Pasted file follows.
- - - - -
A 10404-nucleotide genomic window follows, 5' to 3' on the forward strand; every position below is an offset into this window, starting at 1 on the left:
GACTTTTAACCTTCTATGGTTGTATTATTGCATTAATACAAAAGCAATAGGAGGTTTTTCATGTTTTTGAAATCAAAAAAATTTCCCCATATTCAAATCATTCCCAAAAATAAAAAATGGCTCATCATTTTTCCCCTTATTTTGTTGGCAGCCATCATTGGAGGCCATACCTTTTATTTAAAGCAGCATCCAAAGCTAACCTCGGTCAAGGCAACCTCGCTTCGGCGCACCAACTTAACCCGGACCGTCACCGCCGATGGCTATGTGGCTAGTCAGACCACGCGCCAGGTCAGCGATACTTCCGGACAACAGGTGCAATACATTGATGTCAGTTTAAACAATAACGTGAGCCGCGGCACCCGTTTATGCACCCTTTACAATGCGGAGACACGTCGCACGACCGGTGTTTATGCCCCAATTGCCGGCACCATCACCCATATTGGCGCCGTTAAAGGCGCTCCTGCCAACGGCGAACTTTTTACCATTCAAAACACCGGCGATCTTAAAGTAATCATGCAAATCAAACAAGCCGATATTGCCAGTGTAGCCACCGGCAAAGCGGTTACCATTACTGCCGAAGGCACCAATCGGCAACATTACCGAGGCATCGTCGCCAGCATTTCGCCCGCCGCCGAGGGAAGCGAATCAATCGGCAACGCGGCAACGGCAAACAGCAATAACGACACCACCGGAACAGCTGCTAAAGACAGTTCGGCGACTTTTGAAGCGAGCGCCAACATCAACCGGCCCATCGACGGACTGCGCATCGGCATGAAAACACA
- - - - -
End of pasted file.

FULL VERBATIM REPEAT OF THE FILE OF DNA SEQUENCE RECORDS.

A 10404-nucleotide genomic window follows, 5' to 3' on the forward strand; every position below is an offset into this window, starting at 1 on the left:
GACTTTTAACCTTCTATGGTTGTATTATTGCATTAATACAAAAGCAATAGGAGGTTTTTCATGTTTTTGAAATCAAAAAAATTTCCCCATATTCAAATCATTCCCAAAAATAAAAAATGGCTCATCATTTTTCCCCTTATTTTGTTGGCAGCCATCATTGGAGGCCATACCTTTTATTTAAAGCAGCATCCAAAGCTAACCTCGGTCAAGGCAACCTCGCTTCGGCGCACCAACTTAACCCGGACCGTCACCGCCGATGGCTATGTGGCTAGTCAGACCACGCGCCAGGTCAGCGATACTTCCGGACAACAGGTGCAATACATTGATGTCAGTTTAAACAATAACGTGAGCCGCGGCACCCGTTTATGCACCCTTTACAATGCGGAGACACGTCGCACGACCGGTGTTTATGCCCCAATTGCCGGCACCATCACCCATATTGGCGCCGTTAAAGGCGCTCCTGCCAACGGCGAACTTTTTACCATTCAAAACACCGGCGATCTTAAAGTAATCATGCAAATCAAACAAGCCGATATTGCCAGTGTAGCCACCGGCAAAGCGGTTACCATTACTGCCGAAGGCACCAATCGGCAACATTACCGAGGCATCGTCGCCAGCATTTCGCCCGCCGCCGAGGGAAGCGAATCAATCGGCAACGCGGCAACGGCAAACAGCAATAACGACACCACCGGAACAGCTGCTAAAGACAGTTCGGCGACTTTTGAAGCGAGCGCCAACATCAACCGGCCCATCGACGGACTGCGCATCGGCATGAAAACACA